Your Kick Ass 2013 Writing Plan


Fuck you, haters. We will do this. (Photo credit: Jone Samsa)

Now that it’s the fourth of January, I will assume that everyone’s hangover has finally worn off* and that you’re ready to grab this year by the frigid snowballs. You’re fired up and ready to kick this year’s ass all around the block while it’s still got than new year smell.

Well, I’m with you. In spite of the bone-numbing cold, January is a hopeful time. We want to change, and we’re willing to try. Good for us. But we need a plan, or we won’t get far. If your resolutions included anything about writing, here’s a plan for you.**

1. Solidify that motherfucker. It’s no good saying, “I want to write more” or “I want to explore more styles”. It’s too fucking vague, and therefore easy to ignore. So get out a pen and paper and make a list. How much more? Do you have a goal you’re shooting for? Maybe finish a novel this year? Or do you want to write something everyday, even if it’s just the word ‘fuck’ a hundred times in different fonts? This is why I attached a number to my rejections. It makes it real.

2. Research and plan, lest you be devoured by the nibbly rabbits of indecision. You wouldn’t set out to become an elephant wrangler in 2013 without knowing where the elephants are, would you? You wouldn’t decide to run a marathon without figuring out how long it is. Writing is no different. Do your research. How long will it take to write that novel working at a speed you’re comfortable with? How many places are looking for the material you have to submit? What are the hallmarks of the space-opera style, and who are some of its greatest writers? Once you know a little more—not everything, just a little—you can make a plan of attack. You’ll need one, because a plan is what you can fall back on when the motivation fails. And it will. I fucking guarantee it. But that doesn’t mean it’s the end. It just means you need to keep going, and a plan will keep you on the right path.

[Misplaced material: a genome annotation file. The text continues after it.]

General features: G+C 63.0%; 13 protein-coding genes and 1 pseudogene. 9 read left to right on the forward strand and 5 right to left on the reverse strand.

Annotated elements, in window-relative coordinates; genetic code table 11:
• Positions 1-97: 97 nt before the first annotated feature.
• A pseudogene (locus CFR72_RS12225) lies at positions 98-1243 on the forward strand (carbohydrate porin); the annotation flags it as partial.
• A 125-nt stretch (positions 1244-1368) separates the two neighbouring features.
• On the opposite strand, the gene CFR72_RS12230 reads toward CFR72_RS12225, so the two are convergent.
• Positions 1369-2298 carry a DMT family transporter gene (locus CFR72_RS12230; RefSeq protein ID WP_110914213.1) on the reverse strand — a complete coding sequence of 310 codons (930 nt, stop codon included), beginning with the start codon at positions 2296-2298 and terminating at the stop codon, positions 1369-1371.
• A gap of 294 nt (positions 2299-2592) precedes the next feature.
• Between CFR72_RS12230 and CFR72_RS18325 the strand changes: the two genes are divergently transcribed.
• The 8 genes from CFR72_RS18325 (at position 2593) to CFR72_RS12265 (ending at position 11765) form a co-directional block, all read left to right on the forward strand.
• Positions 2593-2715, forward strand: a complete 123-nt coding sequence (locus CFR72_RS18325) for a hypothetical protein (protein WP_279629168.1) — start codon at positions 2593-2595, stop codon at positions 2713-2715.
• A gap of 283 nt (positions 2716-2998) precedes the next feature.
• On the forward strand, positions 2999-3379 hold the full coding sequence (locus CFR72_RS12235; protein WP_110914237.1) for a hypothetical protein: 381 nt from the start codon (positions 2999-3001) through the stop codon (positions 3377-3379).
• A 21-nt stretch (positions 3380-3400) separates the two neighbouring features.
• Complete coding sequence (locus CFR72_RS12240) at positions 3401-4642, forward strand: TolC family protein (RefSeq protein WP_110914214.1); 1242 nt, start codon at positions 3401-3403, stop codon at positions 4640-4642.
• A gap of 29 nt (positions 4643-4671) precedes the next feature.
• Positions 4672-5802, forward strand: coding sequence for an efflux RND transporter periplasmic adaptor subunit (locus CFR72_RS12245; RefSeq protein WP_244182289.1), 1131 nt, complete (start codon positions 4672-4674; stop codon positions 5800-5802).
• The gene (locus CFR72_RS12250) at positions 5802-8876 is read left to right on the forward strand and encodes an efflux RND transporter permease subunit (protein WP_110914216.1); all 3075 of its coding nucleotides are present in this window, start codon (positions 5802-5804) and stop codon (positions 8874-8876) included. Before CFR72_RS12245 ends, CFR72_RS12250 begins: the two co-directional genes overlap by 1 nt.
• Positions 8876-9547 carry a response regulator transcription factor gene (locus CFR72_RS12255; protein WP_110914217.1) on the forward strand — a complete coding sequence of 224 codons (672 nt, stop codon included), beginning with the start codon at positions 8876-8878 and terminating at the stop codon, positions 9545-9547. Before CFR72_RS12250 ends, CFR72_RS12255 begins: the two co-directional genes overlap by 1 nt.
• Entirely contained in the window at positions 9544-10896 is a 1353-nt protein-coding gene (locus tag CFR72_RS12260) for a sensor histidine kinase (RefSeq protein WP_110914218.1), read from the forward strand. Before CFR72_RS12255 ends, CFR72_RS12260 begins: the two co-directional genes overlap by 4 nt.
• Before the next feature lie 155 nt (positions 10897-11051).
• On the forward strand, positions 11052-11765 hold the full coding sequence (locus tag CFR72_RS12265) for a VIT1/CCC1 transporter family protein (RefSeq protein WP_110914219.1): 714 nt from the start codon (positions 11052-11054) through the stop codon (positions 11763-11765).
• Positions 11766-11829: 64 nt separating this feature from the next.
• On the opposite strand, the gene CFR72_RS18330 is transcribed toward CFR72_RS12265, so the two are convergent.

3. But sooner or later, you’ve just got to fucking do it. It’s easy to let the research and planning part overtake everything else. You don’t want to start until you feel ready, but the more you research the less ready you feel. Before you know it, it’s March and you’ve made no progress. So you give up. Welcome to most New Year’s resolutions, which die in an elephant’s graveyard of discouragement.
Not this time. Set a date and stick to it. Maybe the first two weeks of the new year can be devoted to research and planning, but after that, you get moving, whether you’re ready or not. Pull the trigger and see where the bullet lands instead of trying to calculate it beforehand. Learn as you go. If you fuck up, the lessons will just stick more. Don’t lose the momentum that comes from the new year. Use it to push yourself out the door before you’re entirely comfortable and go.

4. Log some wins. This is a mental trick I learned last year. We are what we repeatedly do, and we’re most likely to repeat things that make us feel like we’re winning.